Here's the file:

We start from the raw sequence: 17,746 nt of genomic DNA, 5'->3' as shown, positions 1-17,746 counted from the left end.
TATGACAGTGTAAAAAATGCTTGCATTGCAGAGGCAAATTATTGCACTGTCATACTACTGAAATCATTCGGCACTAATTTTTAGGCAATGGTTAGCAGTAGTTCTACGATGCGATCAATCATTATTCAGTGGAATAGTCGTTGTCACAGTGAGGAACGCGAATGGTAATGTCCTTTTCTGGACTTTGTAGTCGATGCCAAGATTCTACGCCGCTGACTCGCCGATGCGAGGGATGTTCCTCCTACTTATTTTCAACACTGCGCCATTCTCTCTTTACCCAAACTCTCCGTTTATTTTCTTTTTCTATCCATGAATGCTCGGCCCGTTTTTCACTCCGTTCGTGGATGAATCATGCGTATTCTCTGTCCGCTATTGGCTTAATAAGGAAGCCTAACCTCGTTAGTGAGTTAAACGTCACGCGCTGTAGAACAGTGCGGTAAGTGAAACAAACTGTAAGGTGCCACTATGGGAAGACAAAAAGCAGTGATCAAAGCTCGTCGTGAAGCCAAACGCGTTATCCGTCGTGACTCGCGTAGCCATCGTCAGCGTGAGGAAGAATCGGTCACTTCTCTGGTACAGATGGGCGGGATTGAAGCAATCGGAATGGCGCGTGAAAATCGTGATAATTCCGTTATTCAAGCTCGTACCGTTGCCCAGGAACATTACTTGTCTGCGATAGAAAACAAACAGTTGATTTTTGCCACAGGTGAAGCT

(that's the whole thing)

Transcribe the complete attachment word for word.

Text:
We start from the raw sequence: 17,746 nt of genomic DNA, 5'->3' as shown, positions 1-17,746 counted from the left end.
TATGACAGTGTAAAAAATGCTTGCATTGCAGAGGCAAATTATTGCACTGTCATACTACTGAAATCATTCGGCACTAATTTTTAGGCAATGGTTAGCAGTAGTTCTACGATGCGATCAATCATTATTCAGTGGAATAGTCGTTGTCACAGTGAGGAACGCGAATGGTAATGTCCTTTTCTGGACTTTGTAGTCGATGCCAAGATTCTACGCCGCTGACTCGCCGATGCGAGGGATGTTCCTCCTACTTATTTTCAACACTGCGCCATTCTCTCTTTACCCAAACTCTCCGTTTATTTTCTTTTTCTATCCATGAATGCTCGGCCCGTTTTTCACTCCGTTCGTGGATGAATCATGCGTATTCTCTGTCCGCTATTGGCTTAATAAGGAAGCCTAACCTCGTTAGTGAGTTAAACGTCACGCGCTGTAGAACAGTGCGGTAAGTGAAACAAACTGTAAGGTGCCACTATGGGAAGACAAAAAGCAGTGATCAAAGCTCGTCGTGAAGCCAAACGCGTTATCCGTCGTGACTCGCGTAGCCATCGTCAGCGTGAGGAAGAATCGGTCACTTCTCTGGTACAGATGGGCGGGATTGAAGCAATCGGAATGGCGCGTGAAAATCGTGATAATTCCGTTATTCAAGCTCGTACCGTTGCCCAGGAACATTACTTGTCTGCGATAGAAAACAAACAGTTGATTTTTGCCACAGGTGAAGCT